The underlying principle of these pressure pulse or shock wave therapy methods is to enrich the treatment area directly and to stimulate the plant's own natural growth capability. This is accomplished by deploying shock waves to stimulate cells in the surrounding tissue to activate a variety of responses. The acoustic shock waves transmit or trigger what appears to be a cellular communication throughout the entire anatomical structure, this activates a generalized cellular response at the treatment site, in particular, but more interestingly a systemic response in areas more removed from the wave form pattern. This is believed to be one of the reasons molecular stimulation can be conducted at threshold energies heretofore believed to be well below those commonly accepted as required. Accordingly not only can the energy intensity be reduced in some cases, but also the number of applied shock wave impulses can be lowered from several thousand to as few as one or more pulses and still yield a beneficial stimulating response. The key is to provide at least a sufficient amount of energy to activate growth reactions. The treatment is particularly beneficial in early stages of plant growth, but also can be employed with appropriate transmission medias to treat infected or damaged mature plants such as infected trees which when subjected to shock waves activates a cellular defense response to an intrusion of for example parasitic diseases.
Ideally the present invention is best suited for large scale farming and nursery operations where seedlings are harvested in large quantities.
As shown in
In practice treated bean seeds were planted along with untreated control seeds. The treated seeds sprouted on average two days before the control seeds. This finding is consistent with the findings of a Canadian patent 2,376,695 which used an array of magnets to produce a magnetic field in proximity to the planted seeds. The distinction and benefit of the present invention is the treatment is applied one time to a mass quantity of seeds prior to planting. The cellular stimulation having been triggered no further stimulation was required. The vegetative foliage of the treated bean plants was superior in growth and appearance as well evidencing a pronounced long-term benefit.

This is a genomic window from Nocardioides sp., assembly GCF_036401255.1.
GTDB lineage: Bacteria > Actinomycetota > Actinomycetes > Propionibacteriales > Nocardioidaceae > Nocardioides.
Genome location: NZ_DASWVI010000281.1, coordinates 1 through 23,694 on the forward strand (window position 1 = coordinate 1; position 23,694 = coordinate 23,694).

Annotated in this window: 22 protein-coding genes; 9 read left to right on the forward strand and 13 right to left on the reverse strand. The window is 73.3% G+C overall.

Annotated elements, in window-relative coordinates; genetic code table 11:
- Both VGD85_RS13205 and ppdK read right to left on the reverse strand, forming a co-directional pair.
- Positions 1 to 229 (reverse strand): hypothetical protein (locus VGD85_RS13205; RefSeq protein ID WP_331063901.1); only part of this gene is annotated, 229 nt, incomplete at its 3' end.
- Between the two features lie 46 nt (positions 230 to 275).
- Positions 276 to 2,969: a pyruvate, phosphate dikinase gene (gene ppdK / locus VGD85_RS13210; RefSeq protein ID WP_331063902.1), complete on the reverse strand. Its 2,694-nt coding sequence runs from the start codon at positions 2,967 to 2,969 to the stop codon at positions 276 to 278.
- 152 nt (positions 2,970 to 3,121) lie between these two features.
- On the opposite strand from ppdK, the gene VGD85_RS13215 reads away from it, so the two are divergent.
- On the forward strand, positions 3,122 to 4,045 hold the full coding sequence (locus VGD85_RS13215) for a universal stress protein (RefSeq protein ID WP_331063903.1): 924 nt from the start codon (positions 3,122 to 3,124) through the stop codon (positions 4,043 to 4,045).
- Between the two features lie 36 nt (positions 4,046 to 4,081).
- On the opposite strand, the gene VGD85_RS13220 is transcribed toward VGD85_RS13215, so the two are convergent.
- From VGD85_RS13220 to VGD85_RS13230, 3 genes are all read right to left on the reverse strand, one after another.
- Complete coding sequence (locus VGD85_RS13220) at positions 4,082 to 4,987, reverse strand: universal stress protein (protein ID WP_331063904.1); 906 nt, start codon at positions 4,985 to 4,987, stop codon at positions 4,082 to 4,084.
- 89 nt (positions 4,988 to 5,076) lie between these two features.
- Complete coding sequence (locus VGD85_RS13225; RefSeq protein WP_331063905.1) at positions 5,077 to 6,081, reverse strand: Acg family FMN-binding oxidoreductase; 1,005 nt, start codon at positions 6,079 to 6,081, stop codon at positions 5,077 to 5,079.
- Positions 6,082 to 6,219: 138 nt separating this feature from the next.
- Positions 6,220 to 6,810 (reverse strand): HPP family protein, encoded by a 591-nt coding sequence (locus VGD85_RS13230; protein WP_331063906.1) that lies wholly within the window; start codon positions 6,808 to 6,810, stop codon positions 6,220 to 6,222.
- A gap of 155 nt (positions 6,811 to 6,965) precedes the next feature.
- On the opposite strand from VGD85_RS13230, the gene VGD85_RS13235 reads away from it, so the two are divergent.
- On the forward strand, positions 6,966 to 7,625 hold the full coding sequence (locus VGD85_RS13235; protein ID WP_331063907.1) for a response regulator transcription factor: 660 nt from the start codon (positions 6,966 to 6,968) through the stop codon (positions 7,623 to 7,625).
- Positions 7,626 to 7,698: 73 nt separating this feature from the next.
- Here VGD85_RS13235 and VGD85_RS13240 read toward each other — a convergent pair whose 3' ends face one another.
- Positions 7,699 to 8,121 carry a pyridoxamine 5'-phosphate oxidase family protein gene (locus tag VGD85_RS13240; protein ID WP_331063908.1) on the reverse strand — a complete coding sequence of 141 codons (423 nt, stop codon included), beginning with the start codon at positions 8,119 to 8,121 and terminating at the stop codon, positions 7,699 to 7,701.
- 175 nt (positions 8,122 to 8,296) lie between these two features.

Additional shelf life testing needs to be conducted to see if the effect of shock waves is transitory. That is how long treated seeds, embryos or seedlings can be held in storage until planting and still see the beneficial accelerated germination and improved quality of plant structure.
As further shown in
Assuming the treated seeds need not be potted or planted immediately then the above method could have an important role in large scale seed production. Otherwise the beneficial attributes may be better suited for nurseries and large scale planting operations wherein improved plant growth rates are financially rewarding.
Nevertheless the use of such pressure pulses and acoustic shock waves can be very beneficial to plant production in terms of accelerated growth.
This apparatus may, in certain embodiments, be adjusted/modified/or the complete shock wave head or part of it may be exchanged so that the desired and/or optimal acoustic profile such as one having wave fronts with focused, planar, nearly plane, convergent or divergent characteristics can be chosen.
A change of the wave front characteristics may, for example, be achieved by changing the distance of the exit acoustic window relative to the reflector, by changing the reflector geometry, by introducing certain lenses or by removing elements such as lenses that modify the waves produced by a pressure pulse/shock wave generating element. Exemplary pressure pulse/shock wave sources that can, for example, be exchanged for each other to allow an apparatus to generate waves having different wave front characteristics are described in detail below.
In certain embodiments, the change of the distance of the exit acoustic window can be accomplished by a sliding movement. However, in other embodiments of the present invention, in particular, if mechanical complex arrangements, the movement can be an exchange of mechanical elements.
In one embodiment, mechanical elements that are exchanged to achieve a change in wave front characteristics include the primary pressure pulse generating element, the focusing element, the reflecting element, the housing and the membrane. In another embodiment, the mechanical elements further include a closed fluid volume within the housing in which the pressure pulse is formed and transmitted through the exit window.
In one embodiment, the apparatus of the present invention is used in combination therapy. Here, the characteristics of waves emitted by the apparatus are switched from, for example, focused to divergent or from divergent with lower energy density to divergent with higher energy density. Thus, effects of a pressure pulse treatment can be optimized by using waves having different characteristics and/or energy densities, respectively.